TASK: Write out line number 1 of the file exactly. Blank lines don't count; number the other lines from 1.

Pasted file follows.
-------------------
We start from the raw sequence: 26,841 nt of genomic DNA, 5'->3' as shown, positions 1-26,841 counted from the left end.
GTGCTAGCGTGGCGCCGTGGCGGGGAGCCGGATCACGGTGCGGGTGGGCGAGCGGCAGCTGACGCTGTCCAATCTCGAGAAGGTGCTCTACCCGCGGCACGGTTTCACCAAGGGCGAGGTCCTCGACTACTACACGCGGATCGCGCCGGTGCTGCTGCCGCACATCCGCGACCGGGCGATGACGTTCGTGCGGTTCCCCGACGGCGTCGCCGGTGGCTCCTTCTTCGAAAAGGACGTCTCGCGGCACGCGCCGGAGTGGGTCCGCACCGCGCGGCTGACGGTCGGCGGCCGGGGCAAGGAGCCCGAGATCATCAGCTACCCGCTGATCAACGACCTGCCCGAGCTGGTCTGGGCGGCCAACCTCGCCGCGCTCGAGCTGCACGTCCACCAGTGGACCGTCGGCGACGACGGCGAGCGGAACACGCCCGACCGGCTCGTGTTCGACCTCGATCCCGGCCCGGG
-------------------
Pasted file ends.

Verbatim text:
We start from the raw sequence: 26,841 nt of genomic DNA, 5'->3' as shown, positions 1-26,841 counted from the left end.